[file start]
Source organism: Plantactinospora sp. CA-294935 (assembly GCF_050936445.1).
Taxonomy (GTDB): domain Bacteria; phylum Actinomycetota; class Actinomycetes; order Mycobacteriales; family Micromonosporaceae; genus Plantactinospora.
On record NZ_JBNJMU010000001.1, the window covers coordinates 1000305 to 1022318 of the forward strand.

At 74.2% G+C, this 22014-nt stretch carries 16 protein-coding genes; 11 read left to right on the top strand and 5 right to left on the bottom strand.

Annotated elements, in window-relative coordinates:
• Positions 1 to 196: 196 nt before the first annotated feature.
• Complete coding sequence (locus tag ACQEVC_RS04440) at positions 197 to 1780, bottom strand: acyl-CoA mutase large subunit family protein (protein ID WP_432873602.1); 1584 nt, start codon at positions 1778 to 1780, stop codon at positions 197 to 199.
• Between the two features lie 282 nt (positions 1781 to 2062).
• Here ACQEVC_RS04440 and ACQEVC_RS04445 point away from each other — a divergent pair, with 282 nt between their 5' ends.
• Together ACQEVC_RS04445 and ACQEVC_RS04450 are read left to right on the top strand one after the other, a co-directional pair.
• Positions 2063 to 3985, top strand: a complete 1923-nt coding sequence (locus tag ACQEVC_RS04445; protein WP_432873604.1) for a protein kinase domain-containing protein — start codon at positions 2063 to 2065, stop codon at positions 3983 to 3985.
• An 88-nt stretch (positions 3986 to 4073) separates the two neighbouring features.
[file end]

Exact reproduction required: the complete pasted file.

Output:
Source organism: Plantactinospora sp. CA-294935 (assembly GCF_050936445.1).
Taxonomy (GTDB): domain Bacteria; phylum Actinomycetota; class Actinomycetes; order Mycobacteriales; family Micromonosporaceae; genus Plantactinospora.
On record NZ_JBNJMU010000001.1, the window covers coordinates 1000305 to 1022318 of the forward strand.

At 74.2% G+C, this 22014-nt stretch carries 16 protein-coding genes; 11 read left to right on the top strand and 5 right to left on the bottom strand.

Annotated elements, in window-relative coordinates:
• Positions 1 to 196: 196 nt before the first annotated feature.
• Complete coding sequence (locus tag ACQEVC_RS04440) at positions 197 to 1780, bottom strand: acyl-CoA mutase large subunit family protein (protein ID WP_432873602.1); 1584 nt, start codon at positions 1778 to 1780, stop codon at positions 197 to 199.
• Between the two features lie 282 nt (positions 1781 to 2062).
• Here ACQEVC_RS04440 and ACQEVC_RS04445 point away from each other — a divergent pair, with 282 nt between their 5' ends.
• Together ACQEVC_RS04445 and ACQEVC_RS04450 are read left to right on the top strand one after the other, a co-directional pair.
• Positions 2063 to 3985, top strand: a complete 1923-nt coding sequence (locus tag ACQEVC_RS04445; protein WP_432873604.1) for a protein kinase domain-containing protein — start codon at positions 2063 to 2065, stop codon at positions 3983 to 3985.
• An 88-nt stretch (positions 3986 to 4073) separates the two neighbouring features.